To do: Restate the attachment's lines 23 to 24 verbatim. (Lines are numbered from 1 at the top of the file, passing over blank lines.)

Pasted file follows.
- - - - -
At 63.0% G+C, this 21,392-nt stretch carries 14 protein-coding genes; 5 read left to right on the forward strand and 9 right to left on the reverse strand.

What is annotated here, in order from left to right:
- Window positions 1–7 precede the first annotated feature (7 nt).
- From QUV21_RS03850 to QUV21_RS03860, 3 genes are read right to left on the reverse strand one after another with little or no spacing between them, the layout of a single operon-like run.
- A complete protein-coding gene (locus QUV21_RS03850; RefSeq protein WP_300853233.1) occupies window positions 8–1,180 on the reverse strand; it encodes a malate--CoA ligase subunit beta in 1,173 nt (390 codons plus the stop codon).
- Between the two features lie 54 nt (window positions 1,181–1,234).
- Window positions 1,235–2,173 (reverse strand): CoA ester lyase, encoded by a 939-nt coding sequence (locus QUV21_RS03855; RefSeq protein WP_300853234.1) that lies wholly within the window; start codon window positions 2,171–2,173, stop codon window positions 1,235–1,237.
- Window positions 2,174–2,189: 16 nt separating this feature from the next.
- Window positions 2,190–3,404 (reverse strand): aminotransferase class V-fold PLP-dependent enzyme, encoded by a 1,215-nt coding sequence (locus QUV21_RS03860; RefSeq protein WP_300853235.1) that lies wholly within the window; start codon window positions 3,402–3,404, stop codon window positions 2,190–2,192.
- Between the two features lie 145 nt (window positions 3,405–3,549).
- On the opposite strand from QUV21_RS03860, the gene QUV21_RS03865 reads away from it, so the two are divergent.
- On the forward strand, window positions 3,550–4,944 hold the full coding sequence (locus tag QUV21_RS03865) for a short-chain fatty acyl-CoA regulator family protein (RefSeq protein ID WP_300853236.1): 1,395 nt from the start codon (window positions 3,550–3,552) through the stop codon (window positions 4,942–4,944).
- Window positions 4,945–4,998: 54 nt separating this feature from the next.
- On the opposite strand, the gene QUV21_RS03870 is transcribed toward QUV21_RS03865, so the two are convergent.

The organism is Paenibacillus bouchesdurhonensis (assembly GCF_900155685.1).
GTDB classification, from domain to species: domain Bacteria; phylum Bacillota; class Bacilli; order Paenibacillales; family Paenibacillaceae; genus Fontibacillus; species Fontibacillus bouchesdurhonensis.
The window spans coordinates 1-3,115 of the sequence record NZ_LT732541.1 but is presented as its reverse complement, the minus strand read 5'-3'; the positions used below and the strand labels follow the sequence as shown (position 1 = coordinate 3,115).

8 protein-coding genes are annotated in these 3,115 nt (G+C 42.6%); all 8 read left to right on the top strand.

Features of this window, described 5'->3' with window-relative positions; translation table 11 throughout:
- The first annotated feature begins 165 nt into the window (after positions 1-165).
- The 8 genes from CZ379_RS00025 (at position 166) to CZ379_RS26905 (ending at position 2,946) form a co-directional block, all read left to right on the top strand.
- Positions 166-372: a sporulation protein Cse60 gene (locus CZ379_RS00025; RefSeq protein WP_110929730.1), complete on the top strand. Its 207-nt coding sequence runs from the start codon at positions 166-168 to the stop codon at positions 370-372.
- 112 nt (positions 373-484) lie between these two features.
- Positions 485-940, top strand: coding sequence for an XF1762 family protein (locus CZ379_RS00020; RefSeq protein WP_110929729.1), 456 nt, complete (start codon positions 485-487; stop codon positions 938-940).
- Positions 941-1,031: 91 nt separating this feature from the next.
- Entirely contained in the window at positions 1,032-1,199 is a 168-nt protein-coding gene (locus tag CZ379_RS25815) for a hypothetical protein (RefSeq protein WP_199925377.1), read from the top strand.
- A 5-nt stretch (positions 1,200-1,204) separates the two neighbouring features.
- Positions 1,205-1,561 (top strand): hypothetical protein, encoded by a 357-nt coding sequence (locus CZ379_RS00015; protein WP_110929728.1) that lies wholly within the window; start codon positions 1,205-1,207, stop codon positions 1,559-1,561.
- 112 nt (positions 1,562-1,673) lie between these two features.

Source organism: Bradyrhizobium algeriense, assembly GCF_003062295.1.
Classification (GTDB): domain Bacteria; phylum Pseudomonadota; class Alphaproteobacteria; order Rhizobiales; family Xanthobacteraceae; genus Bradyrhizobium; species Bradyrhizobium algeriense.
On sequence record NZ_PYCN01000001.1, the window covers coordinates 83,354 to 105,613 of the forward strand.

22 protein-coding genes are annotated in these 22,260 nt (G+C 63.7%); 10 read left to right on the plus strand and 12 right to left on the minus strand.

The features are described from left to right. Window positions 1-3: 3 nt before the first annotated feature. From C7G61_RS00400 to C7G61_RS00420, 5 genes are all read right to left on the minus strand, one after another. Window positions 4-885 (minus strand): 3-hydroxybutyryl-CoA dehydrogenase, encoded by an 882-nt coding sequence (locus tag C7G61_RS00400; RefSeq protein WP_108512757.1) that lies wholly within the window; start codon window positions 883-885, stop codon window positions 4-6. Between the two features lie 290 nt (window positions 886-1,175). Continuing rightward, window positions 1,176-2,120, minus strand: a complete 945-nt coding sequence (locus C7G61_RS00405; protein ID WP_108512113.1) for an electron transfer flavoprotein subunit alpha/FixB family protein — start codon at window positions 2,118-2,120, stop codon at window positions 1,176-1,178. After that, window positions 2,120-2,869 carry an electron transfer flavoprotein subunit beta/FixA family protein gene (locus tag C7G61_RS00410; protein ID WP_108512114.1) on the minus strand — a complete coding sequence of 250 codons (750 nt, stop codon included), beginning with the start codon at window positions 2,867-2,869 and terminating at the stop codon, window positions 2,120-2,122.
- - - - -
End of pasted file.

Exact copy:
- 112 nt (positions 373-484) lie between these two features.
- Positions 485-940, top strand: coding sequence for an XF1762 family protein (locus CZ379_RS00020; RefSeq protein WP_110929729.1), 456 nt, complete (start codon positions 485-487; stop codon positions 938-940).